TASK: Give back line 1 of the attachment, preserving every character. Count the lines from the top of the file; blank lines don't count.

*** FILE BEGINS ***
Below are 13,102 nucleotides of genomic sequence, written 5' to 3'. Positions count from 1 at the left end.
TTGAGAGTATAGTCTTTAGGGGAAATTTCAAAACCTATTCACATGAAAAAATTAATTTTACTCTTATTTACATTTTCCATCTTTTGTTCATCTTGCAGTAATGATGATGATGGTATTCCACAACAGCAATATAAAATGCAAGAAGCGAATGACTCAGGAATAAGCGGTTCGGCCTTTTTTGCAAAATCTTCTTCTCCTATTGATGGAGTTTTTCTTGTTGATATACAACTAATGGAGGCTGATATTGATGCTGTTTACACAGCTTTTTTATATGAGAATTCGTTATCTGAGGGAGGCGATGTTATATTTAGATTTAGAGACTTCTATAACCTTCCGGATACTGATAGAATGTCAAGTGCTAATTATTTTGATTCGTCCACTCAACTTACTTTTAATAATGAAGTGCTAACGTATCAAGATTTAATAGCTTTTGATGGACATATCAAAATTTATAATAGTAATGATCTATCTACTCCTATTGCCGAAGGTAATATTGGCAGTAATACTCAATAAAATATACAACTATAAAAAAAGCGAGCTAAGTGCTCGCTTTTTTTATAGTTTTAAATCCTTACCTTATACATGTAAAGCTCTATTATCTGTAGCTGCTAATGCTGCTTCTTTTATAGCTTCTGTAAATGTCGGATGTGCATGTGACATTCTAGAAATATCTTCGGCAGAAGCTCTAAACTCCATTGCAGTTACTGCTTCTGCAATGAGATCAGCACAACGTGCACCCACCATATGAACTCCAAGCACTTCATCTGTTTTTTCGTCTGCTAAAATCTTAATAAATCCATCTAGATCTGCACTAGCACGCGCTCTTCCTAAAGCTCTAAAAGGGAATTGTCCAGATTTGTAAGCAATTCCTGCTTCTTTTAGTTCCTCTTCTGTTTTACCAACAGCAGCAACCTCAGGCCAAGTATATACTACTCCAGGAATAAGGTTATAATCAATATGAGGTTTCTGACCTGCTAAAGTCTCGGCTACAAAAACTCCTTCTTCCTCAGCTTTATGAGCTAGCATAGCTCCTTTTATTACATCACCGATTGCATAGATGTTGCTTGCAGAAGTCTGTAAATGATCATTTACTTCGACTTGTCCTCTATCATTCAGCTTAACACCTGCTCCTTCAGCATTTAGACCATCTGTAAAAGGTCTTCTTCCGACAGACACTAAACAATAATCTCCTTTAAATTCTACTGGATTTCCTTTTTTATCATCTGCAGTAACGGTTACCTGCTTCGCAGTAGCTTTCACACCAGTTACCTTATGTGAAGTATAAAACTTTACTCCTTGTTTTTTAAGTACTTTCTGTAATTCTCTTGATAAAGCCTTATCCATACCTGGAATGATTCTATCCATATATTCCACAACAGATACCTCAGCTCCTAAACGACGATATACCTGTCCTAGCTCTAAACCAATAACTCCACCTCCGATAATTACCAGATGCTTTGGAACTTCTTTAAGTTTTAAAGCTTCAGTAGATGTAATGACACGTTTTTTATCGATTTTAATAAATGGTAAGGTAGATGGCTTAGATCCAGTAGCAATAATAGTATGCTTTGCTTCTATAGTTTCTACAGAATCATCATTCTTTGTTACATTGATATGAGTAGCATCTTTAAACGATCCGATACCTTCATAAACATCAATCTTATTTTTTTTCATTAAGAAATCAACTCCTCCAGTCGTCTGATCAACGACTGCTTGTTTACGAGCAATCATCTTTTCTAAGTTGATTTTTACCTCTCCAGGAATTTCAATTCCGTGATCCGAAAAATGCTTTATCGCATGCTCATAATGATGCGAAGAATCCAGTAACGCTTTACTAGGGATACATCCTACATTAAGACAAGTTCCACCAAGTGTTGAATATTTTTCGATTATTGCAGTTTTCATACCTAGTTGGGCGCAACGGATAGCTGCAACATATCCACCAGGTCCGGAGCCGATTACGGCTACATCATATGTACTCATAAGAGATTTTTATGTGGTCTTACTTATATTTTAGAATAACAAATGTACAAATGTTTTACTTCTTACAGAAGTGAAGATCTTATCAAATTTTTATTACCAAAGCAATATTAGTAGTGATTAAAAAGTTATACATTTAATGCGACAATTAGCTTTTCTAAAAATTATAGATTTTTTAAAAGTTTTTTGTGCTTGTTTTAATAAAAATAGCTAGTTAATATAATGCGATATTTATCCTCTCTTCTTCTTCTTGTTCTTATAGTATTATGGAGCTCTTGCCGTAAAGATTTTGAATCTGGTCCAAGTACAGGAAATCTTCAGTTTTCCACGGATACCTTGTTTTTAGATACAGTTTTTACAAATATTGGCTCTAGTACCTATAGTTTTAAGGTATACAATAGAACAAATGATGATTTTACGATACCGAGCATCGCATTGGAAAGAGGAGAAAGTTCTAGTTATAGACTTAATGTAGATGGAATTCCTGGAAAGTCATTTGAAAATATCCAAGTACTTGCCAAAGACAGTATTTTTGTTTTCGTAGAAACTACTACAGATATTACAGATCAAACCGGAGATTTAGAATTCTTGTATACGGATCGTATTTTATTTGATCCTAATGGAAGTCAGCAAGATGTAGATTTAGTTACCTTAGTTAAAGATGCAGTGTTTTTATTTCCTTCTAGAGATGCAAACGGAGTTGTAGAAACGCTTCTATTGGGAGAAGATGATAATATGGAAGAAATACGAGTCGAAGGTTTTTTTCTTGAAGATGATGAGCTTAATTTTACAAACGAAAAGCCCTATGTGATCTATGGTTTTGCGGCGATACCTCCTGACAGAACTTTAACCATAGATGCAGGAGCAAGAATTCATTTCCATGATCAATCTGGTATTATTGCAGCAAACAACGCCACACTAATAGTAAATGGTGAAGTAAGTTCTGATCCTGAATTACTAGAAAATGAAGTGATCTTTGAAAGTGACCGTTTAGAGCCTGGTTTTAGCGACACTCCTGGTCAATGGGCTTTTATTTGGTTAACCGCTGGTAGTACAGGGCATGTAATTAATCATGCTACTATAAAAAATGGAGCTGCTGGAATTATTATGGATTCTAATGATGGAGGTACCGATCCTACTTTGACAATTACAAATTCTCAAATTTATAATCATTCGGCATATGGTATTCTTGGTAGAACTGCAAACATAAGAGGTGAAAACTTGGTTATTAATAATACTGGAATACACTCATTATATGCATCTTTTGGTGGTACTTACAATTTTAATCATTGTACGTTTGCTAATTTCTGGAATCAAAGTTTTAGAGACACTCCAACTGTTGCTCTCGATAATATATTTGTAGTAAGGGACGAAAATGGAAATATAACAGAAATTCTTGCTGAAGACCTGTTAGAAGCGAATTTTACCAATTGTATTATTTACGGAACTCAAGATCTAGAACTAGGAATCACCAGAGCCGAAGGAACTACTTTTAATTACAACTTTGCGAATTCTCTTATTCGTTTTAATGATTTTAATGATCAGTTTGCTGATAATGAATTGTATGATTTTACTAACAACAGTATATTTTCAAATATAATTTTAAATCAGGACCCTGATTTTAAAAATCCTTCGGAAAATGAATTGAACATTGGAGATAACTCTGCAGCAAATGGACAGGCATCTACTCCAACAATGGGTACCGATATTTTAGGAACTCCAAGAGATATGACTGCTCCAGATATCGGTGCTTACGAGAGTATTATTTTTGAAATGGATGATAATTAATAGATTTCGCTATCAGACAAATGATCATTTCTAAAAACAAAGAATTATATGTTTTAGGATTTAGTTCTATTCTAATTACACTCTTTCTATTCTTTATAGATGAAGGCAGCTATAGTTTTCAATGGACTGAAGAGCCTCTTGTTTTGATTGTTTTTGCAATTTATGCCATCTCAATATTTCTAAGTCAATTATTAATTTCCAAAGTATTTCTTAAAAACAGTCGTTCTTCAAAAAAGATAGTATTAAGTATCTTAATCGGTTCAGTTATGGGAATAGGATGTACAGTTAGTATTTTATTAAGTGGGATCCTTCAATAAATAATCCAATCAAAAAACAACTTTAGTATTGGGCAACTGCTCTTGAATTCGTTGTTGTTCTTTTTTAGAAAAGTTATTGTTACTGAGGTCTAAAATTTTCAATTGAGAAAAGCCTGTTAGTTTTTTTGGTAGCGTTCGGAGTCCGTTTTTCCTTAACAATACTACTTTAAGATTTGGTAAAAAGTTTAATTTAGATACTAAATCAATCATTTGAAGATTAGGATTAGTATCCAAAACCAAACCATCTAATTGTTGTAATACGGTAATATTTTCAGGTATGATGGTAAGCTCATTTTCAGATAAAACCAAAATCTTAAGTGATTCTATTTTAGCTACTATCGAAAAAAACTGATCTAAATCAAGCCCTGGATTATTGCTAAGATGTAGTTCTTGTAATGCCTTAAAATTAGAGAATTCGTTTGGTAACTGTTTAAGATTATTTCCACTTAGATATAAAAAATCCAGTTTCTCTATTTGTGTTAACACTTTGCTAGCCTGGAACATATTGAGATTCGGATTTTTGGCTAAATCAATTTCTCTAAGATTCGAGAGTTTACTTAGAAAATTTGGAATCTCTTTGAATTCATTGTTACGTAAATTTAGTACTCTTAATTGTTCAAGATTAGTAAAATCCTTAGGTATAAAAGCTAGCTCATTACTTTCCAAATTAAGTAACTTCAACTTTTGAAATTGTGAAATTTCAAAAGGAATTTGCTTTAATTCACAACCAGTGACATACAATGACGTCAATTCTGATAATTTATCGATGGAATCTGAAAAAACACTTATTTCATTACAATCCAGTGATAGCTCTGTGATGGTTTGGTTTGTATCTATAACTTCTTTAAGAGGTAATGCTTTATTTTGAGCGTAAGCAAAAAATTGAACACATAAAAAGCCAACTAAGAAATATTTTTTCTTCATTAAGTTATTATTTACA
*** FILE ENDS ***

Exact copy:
Below are 13,102 nucleotides of genomic sequence, written 5' to 3'. Positions count from 1 at the left end.